CircleID: And so it goes, we are coming to the end of 2019, and that can mean only one thing. It’s time for another Domain Name Year in Review. And unlike years past, this year was a real doozy. So without further ado, here are the domain name industry’s top 10 biggest stories for 2019.
10. Leading Registries and Registrars Sign on to Framework for Abuse
To date, 48 leading registries and registrars have signed onto the “Framework to Address Abuse.” The initiative was launched in November 2019, just prior to the ICANN meeting in Montreal. It addresses many of the most egregious abuses of the Domain Name System (DNS), including malware, botnets, phishing, pharming and spam.
9. Whois Replaced by RDAP
The replacement for Whois is known as RDAP (Registration Data Access Protocol). ICANN required registrars and registries to be up and running with their RDAP servers no later than August 26, 2019. RDAP provides for more structured data in its responses and can enable different levels of access based on authentication in the future if needed.
8. New Blocking Offerings Become Available
Years after the launch of new gTLDs, both ICM and Uniregistry have launched new blocking offerings that allow brand owners to protect their marks, as well as variations of their marks, across TLDs operated by the respective registries. Unlike other offerings, these new blocks provide protection against homographic strings that leverage non-Latin character sets to create look-alike domains.
7. .Amazon: No, Yes, No – Maybe So?
The never-ending saga of the .Amazon TLDs continued into 2019. Earlier this year, it seemed as though the .Amazon TLDs would be allowed to proceed. However, a reconsideration request was later filed by Colombia and then rejected in September of this year. The applications currently have a status of ‘In PDT’ on the ICANN website, but there are still differing views across the ICANN Governmental Advisory Committee.
6. ICANN Works Towards gTLD Registration Policy
Earlier this year, the EPDP (Expedited Policy Development Process) Working Group on gTLD Registration Data completed their Phase 1 report. The 188-page report identified domain name ownership details to be collected and published. Phase 2 which focuses on developing a standardized model for disclosure of non-public registration data, is now underway. The working group is under pressure from some members of the ICANN community to complete their work as expeditiously as possible.
5. US Supreme Court Agrees to Hear Booking.com Case
Just two months ago, the US Supreme Court agreed to consider whether a domain name consisting of a generic term should be granted trademark protection. The case will likely be heard in Spring 2020.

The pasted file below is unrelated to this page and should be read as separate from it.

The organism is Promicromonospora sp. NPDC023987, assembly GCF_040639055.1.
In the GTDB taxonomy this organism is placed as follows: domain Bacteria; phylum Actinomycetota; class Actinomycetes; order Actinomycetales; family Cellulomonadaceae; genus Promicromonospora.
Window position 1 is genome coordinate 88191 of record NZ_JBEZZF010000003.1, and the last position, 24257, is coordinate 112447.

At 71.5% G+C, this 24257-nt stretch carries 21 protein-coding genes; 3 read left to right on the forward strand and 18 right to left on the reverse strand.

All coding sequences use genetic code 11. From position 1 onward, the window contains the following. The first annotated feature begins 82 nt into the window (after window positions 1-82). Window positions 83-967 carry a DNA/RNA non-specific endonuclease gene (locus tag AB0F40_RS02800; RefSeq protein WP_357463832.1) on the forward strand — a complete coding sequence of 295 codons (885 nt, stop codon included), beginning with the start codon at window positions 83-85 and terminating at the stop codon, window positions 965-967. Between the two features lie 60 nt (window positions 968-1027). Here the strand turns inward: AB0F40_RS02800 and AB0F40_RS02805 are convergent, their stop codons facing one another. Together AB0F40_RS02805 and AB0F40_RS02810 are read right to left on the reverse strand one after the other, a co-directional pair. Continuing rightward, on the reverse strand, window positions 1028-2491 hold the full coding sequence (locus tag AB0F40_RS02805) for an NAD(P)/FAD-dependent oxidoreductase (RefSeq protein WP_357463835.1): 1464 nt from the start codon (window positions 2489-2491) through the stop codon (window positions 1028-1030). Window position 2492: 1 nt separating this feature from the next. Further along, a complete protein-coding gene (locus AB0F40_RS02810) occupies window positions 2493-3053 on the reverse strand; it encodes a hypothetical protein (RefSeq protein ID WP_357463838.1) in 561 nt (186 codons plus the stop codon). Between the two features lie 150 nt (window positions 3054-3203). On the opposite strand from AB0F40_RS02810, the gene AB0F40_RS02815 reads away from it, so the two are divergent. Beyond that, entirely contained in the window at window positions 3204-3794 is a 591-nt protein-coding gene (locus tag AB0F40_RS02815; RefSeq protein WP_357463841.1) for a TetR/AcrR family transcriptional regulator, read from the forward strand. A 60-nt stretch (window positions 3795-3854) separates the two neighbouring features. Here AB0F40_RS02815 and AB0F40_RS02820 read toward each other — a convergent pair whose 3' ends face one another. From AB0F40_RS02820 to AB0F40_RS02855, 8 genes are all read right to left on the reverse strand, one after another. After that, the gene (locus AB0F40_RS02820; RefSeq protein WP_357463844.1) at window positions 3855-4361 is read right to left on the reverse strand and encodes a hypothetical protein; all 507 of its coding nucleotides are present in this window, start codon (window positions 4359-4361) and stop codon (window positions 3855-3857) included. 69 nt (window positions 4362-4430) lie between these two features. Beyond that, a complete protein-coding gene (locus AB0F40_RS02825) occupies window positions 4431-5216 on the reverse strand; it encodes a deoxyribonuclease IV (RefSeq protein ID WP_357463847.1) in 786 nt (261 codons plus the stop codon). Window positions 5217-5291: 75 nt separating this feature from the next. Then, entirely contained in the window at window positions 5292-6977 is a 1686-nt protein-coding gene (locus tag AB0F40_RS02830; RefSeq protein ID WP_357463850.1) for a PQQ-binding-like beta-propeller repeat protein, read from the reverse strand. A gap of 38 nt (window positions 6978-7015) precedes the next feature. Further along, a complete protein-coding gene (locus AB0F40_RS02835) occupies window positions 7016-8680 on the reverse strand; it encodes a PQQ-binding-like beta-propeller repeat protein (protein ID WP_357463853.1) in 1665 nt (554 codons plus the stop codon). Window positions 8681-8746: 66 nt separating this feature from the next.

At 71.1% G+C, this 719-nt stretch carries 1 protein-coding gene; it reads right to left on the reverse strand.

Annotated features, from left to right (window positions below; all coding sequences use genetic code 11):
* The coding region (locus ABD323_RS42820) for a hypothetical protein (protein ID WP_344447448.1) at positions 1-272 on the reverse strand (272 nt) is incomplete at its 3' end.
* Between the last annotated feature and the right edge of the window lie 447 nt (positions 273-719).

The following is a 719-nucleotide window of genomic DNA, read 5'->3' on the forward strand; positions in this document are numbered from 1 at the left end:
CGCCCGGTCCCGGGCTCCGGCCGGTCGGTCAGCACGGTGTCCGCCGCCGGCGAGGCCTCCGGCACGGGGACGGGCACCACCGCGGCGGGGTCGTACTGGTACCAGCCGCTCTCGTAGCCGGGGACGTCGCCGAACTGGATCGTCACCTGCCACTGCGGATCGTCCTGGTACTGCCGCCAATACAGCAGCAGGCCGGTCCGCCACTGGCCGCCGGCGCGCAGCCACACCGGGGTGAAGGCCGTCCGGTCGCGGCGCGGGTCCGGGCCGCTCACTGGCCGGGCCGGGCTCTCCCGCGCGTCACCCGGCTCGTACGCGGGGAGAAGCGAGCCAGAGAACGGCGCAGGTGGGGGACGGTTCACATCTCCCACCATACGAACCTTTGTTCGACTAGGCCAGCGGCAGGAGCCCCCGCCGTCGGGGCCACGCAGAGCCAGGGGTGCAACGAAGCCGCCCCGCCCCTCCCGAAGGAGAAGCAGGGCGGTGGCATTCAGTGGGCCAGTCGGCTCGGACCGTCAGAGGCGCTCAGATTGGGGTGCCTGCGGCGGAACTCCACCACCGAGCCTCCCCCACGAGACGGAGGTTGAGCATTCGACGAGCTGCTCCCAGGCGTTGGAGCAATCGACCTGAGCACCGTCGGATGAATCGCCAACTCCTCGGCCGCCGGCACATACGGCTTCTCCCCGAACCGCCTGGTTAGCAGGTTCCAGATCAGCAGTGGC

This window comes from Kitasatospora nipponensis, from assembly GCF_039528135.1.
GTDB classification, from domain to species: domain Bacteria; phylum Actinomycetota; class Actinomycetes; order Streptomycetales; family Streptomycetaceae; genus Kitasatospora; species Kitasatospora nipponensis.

4. ICANN Issues Security Alert
In February of 2019, ICANN issued an alert warning of attacks on the DNS. They specifically advised, “that members of the domain name industry, registries, registrars, resellers, and related others, take immediate proactive and precautionary measures, including implementing security best practices, to protect their systems, their customers’ systems and information reachable via the DNS.”
3. .ORG and .INFO Price Caps Lifted
Bringing older contracts in line with current registry agreements, ICANN lifted price caps for both .ORG and .INFO on June 30, 2019. This move signaled to many that ICANN would likely do the same for the .COM registry agreement as well. Nary a soul envisioned how the removal of price caps for .ORG would ultimately create such a firestorm.
2. New gTLDs: The Gift that Keeps On Giving
Even eight years after the first round was introduced, new gTLDs continue to be awarded and launched. In a surprising turn of events, .Music was awarded to dotMusic Ltd beating out Donuts, Amazon and Google to name a few. Notable launches this year included .DEV and .NEW with .GAY slated to launch early next year.
1. .ORG Acquired by Private Equity
On November 13, 2019, the Internet Society and PIR announced an agreement with Ethos Capital, a private equity firm, to acquire PIR and all of its assets, including the .ORG registry. Under the new ownership, PIR will no longer operate as a nonprofit, which has caused great concern now that the price caps for .ORG has been lifted. PIR has stated that Ethos Capital “is committed to keeping .ORG accessible and reasonably priced for all.” That said, in a letter that was sent just days ago, the Packet Clearing House (PCH) stated that even with a price increase of 10%, PIR will not be able to maintain operational reliability, as 96% of .ORG’s operational funding had previously come from tax-deductible donations, which can no longer be utilized given that PIR will operate as a for-profit business. In response to PCH, Afilias clarified that “Afilias — not PCH — is responsible for ensuring that .ORG names remain available 100% of the time and that Afilas will continue “exemplary performance at pricing consistent with the current contract with PIR.”
So what can we expect in 2020? I expect that the precedent set by the sale of .ORG will have a lasting impact and that the EPDP Working Group will continue their work well into 2020. I am hopeful that their draft report for Phase 2 will be published by year’s end. I also think that by the end of next year, we should have a better estimate of timing for the second round of new gTLDs, and that companies who are interested in applying will begin socializing the idea across their respective enterprises. Of course, as with all things domain, we won’t really know until it happens, and even then, things are subject to change.
Written by Elisa Cooper, SVP Marketing and Policy at Brandsight, Inc.Follow CircleID on TwitterMore under: Domain Names, ICANN, Internet Governance, Policy & Regulation, New TLDs, Whois
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